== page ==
Making sense of Latin and Greek prefixes

2 min read

There are lots of English words that come from other languages, but Latin and Greek have a much stronger influence than you might realize. Many words you use every day have been touched by Greek or Latin. Even if a word doesn’t come directly from one of these ancient languages, a huge portion of our English vocabulary starts off with a Latin or Greek prefix. Allow us to show you.

What do they mean?

Each Greek or Latin prefix says something about the word they’re attached to. The good news is that if you can identify the Greek or Latin prefix, you’re well on your way to understanding the whole word, even if you’ve never seen it before.

Let’s look at some prefix examples. Seeing them in action might give you a better idea of what we mean. Look at these common prefixes paired with words that use them. Once you spot the prefix in the word, try to find the pattern.

  • a- / an- = not/without (asexual, anarchy, amoral)
  • ex- = out (extract, exterior, exoskeleton)
  • micro- = small (microscope, microcosm, microorganism)

See the trend? If you know what the prefix means, you have a clue about the rest of the word. If you see micro-, you know that object is small. When you learn how the prefixes work with roots and suffixes, the word comes together as a whole.

If you think about how a skeleton is a hard, bony structure that keeps your body from melting into jelly, an exoskeleton is just a skeleton on the outside of the body. The prefixes may not give you the literal definition, but you’ll be able to form an educated guess.

Common Greek and Latin prefixes

  • Ab- = apart
  • Ante- = before
  • Anti- = against
  • Auto- = self
  • Bi- = two
  • Bene- = good, favorable
  • Circum- = around
  • Di- = two, double
  • Dis- = not, apart
  • Geo- = earth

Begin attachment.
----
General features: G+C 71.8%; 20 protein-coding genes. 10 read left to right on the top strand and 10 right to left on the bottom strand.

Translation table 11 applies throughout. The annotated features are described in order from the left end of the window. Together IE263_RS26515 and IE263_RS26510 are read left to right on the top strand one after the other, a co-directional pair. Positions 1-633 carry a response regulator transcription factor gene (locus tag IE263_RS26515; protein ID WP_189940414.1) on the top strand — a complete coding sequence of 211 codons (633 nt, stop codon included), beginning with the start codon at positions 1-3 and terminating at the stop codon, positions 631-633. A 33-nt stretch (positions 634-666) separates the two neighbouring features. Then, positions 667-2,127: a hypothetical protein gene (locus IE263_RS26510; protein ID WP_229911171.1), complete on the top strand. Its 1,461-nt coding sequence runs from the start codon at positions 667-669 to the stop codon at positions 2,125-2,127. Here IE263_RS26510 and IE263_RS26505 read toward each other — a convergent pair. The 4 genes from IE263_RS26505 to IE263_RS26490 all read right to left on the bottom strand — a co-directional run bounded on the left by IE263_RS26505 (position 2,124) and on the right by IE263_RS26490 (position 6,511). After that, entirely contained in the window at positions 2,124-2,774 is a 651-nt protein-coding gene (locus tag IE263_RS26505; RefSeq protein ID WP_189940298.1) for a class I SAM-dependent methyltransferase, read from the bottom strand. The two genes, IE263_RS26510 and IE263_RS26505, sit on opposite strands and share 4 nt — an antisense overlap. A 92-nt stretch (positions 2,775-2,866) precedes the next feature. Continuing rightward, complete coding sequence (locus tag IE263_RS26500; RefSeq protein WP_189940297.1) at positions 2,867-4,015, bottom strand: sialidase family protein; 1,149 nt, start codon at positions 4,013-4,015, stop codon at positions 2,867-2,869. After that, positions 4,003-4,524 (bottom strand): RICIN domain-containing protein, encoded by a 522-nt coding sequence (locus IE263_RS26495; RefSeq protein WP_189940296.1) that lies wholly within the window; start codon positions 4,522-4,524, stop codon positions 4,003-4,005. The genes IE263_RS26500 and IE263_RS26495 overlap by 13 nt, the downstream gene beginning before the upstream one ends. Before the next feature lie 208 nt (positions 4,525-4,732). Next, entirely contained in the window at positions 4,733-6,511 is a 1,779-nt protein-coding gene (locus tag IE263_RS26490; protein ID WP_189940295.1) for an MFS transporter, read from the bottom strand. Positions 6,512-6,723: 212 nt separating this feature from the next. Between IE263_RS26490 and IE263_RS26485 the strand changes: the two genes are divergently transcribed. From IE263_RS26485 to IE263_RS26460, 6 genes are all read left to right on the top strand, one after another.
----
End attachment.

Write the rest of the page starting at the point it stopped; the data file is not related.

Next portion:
• Hetero- = mixed
  • Homo- = same
  • In- = not
  • Inter- = between
  • Macro- = large
  • Mono- = one, single
  • Ped- = foot
  • Poly- = many
  • Post- after
  • Pre- = before
  • Tele- = distance
  • Trans- = across

Now that you know these prefixes, what words can you come up with?

The prefix makes the word

A Greek or Latin prefix can put a whole new spin on a word. It’s how we create some antonyms — for example, visible and invisible. The prefix in- means not, and when it attaches to the word visible, it changes the meaning. Something you can see becomes something you can’t.

Greek and Latin prefixes can help us decipher more difficult words, too. Think of all those medical terms that don’t make sense until you learn their origins. This is why it can be useful to know Greek and Latin suffixes and roots, too. Lots of times you’ll find these prefixes, roots, and suffixes all in one word.

Let’s go back to invisible for a minute and upgrade the word to invisibility. You’ve got visible as the root, and in- as the prefix. When you add the -ity suffix, you add another element. The -ity suffix means "a state of being," amending the meaning to “the state of being unable to be seen.”

You don’t need to be fluent in Greek or Latin to understand the prefixes. You probably already know most of them. It’s like a word mashup. If you put your mind to it, you’ll become a human dictionary in no time!

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